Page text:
Punjab Chief Minister Amarinder Singh wrote to Odisha’s Naveen Patnaik on Saturday, urging him to retract his government’s decision to demolish the Mangu Mutt in Puri, which is associated with Sikhism founder Guru Nanak.Mr. Singh described as unfortunate the move to demolish the mutt, which has age-old significance for the Sikh community as Guru Nanak Dev visited the holy site to spread his message.‘Shocking decision’“It was shocking that while the whole world was getting ready to commemorate the 550th ‘Prakash Purb’ of the first Sikh Guru, the historically important mutt, a symbol of the connection between Sikhism and the Jagannath Temple, was sought to be demolished by the Odisha government,” said Mr. Singh in a statement.The Mutt is among many structures within 75-metre radius of the Jagannath Temple that are being demolished to ensure safety and security of the 12th century shrine, following a decision of the Odisha government led by Mr. Patnaik.Opposing the move, several organisations earlier said at least 12 major mutts and shrines associated with the Jagannath Temple are located within the 75-metre demolition radius.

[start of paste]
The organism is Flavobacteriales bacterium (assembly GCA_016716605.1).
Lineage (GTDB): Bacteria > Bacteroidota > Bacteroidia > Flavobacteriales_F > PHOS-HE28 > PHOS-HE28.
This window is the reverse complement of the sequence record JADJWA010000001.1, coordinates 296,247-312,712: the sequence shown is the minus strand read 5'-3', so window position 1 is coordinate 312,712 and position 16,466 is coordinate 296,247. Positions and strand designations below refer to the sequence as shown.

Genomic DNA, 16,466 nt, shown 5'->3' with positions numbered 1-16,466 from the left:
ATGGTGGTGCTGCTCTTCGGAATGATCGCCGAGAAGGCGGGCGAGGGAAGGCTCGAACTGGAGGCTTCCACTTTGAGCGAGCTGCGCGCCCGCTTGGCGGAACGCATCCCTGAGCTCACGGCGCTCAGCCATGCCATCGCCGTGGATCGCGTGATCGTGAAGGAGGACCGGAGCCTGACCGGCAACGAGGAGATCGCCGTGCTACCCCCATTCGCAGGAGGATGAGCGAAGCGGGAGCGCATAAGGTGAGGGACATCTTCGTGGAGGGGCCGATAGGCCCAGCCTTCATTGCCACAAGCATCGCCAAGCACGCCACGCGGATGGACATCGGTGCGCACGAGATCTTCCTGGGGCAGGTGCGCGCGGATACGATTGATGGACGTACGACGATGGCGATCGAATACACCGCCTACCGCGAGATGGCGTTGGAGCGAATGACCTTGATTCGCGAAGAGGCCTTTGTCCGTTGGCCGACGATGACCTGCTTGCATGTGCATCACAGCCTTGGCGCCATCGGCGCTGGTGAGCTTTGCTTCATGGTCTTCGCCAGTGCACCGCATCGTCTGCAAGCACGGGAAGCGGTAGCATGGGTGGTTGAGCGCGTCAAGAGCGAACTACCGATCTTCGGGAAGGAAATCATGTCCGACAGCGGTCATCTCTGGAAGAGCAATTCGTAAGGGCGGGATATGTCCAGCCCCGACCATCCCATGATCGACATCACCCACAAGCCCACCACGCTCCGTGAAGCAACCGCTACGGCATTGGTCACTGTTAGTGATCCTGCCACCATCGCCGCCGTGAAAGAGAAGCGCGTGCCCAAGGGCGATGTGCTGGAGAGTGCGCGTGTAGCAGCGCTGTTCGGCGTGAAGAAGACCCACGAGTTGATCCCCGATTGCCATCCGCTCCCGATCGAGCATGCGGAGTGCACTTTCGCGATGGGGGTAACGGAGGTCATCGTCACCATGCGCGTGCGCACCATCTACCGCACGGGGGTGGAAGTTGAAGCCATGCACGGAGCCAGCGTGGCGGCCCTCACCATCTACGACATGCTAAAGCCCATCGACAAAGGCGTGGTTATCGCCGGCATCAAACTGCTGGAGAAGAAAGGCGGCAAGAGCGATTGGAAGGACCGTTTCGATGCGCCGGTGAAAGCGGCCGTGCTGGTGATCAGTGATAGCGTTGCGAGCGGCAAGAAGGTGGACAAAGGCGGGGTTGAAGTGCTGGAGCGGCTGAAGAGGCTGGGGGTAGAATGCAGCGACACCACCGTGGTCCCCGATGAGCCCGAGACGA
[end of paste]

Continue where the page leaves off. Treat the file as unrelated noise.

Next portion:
Alternative NamesChildren and exerciseInformationChildren should have many chances to run, bike, and play sports during the day. Experts recommend that children get 60 minutes of moderate exercise every day.Moderate activity means you breathe harder and your heart beats faster than normal. Some examples are:Walking fastPlaying chase or tagSwimmingPlaying organized sports (such as soccer, basketball, and football)Younger children have a shorter attention span than older children. They may be active for only 10 – 15 minutes at a time. The goal is still a total of 60 minutes of activity every day.WHY EXERCISE?Children who exercise:Feel better about themselvesAre more physically fitHave more energyOther benefits of exercise are:A lower risk of heart disease and diabetesHealthy bone and muscle growthStaying at a healthy weightGETTING STARTEDNot all children are the same. Some kids are very athletic and love getting outside and being active. Others would rather stay inside and play video games or watch TV.If your child is not athletic, find ways to motivate your child to be more active.These ideas may help non-athletic children become active:Let them know it will give them more energy, make their body stronger, and make them feel good about themselves.Encourage them to be active, so they know they can do it.Be their role model. If you are not active yourself, start getting more active.Make walking a part of your familys daily routine. All you need are good walking shoes and rain jackets for wet days. Dont let rain stop you.Go for walks together after dinner, before turning on the TV or playing computer games.Take your family to community centers or parks where there are playgrounds, ball fields, basketball courts, and walking paths. Its easier to be active when the people around you are active.FIND A GOOD MATCHadvertisementIt is important to find an activity that excites your child. Some children like to do individual activities, such as swimming, running, skiing, or biking. Others prefer group sports, like soccer, football, or basketball.Choose an exercise that works well for your childs age. For example, a 6-year-old may play outside with other kids, and a 16-year-old may run at a track.Organized sports and daily activities are good ways for your child to get exercise. Daily activities can use as much, or more energy than some organized sports.Some great daily activities are:Walking or biking to schoolTaking the stairs instead of the elevatorRiding a bike with family or friendsTaking the dog for a walkPlaying outside (such as shooting a basketball or kicking or throwing a ball around)Playing in the water (at a local pool, in a water sprinkler, or splashing in puddles)Dancing to musicSkating (ice skating, skateboarding, or roller skating)Doing household chores (sweeping, mopping, and vacuuming floors, loading the dishwasher)Taking a family walk or hikePlaying computer games that make you move your whole body, instead of ones that make you move only your fingersRaking leaves (and then jumping in the piles before bagging them up)Mowing the lawnWeedingReferencesFeigelman S. Middle childhood. In: Kliegman RM, Behrman RE, Jenson HB, Stanton BF, eds. Nelson Textbook of Pediatrics. 18th ed. Philadelphia, Pa: Saunders Elsevier; 2007:chap 11.US Department of Health and Human Services. Physical Activity Guidelines for Americans: Recommendation statement. 2008. Accessed March 20, 2011.Review Date:3/20/2011Reviewed By:David C. Dugdale, III, MD, Professor of Medicine, Division of General Medicine, Department of Medicine, University of Washington School of Medicine. Also reviewed by David Zieve, MD, MHA, Medical Director, A.D.A.M., Inc.